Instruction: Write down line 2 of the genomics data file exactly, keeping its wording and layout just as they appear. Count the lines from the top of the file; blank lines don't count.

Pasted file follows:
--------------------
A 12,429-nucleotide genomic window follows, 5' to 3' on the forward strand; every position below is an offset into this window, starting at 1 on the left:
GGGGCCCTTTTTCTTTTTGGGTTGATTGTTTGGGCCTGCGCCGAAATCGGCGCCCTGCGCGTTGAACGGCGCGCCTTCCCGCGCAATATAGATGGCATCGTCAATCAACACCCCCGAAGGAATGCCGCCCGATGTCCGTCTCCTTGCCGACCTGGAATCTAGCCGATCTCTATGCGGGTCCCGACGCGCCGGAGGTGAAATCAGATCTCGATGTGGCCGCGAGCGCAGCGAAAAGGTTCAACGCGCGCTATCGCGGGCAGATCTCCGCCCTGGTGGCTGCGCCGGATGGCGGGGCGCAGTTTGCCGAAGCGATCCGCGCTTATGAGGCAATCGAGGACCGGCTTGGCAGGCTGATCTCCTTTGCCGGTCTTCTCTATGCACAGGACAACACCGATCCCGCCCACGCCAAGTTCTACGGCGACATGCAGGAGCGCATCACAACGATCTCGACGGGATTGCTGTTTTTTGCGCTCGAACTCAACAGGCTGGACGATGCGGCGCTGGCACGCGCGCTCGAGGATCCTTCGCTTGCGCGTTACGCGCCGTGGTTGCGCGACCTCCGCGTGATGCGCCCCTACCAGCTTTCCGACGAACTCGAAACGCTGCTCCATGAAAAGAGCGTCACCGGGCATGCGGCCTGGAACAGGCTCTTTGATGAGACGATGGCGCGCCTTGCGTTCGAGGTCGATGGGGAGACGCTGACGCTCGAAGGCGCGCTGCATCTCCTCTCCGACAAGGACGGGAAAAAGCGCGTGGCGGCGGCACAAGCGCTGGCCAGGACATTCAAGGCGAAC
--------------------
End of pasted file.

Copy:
GGGGCCCTTTTTCTTTTTGGGTTGATTGTTTGGGCCTGCGCCGAAATCGGCGCCCTGCGCGTTGAACGGCGCGCCTTCCCGCGCAATATAGATGGCATCGTCAATCAACACCCCCGAAGGAATGCCGCCCGATGTCCGTCTCCTTGCCGACCTGGAATCTAGCCGATCTCTATGCGGGTCCCGACGCGCCGGAGGTGAAATCAGATCTCGATGTGGCCGCGAGCGCAGCGAAAAGGTTCAACGCGCGCTATCGCGGGCAGATCTCCGCCCTGGTGGCTGCGCCGGATGGCGGGGCGCAGTTTGCCGAAGCGATCCGCGCTTATGAGGCAATCGAGGACCGGCTTGGCAGGCTGATCTCCTTTGCCGGTCTTCTCTATGCACAGGACAACACCGATCCCGCCCACGCCAAGTTCTACGGCGACATGCAGGAGCGCATCACAACGATCTCGACGGGATTGCTGTTTTTTGCGCTCGAACTCAACAGGCTGGACGATGCGGCGCTGGCACGCGCGCTCGAGGATCCTTCGCTTGCGCGTTACGCGCCGTGGTTGCGCGACCTCCGCGTGATGCGCCCCTACCAGCTTTCCGACGAACTCGAAACGCTGCTCCATGAAAAGAGCGTCACCGGGCATGCGGCCTGGAACAGGCTCTTTGATGAGACGATGGCGCGCCTTGCGTTCGAGGTCGATGGGGAGACGCTGACGCTCGAAGGCGCGCTGCATCTCCTCTCCGACAAGGACGGGAAAAAGCGCGTGGCGGCGGCACAAGCGCTGGCCAGGACATTCAAGGCGAAC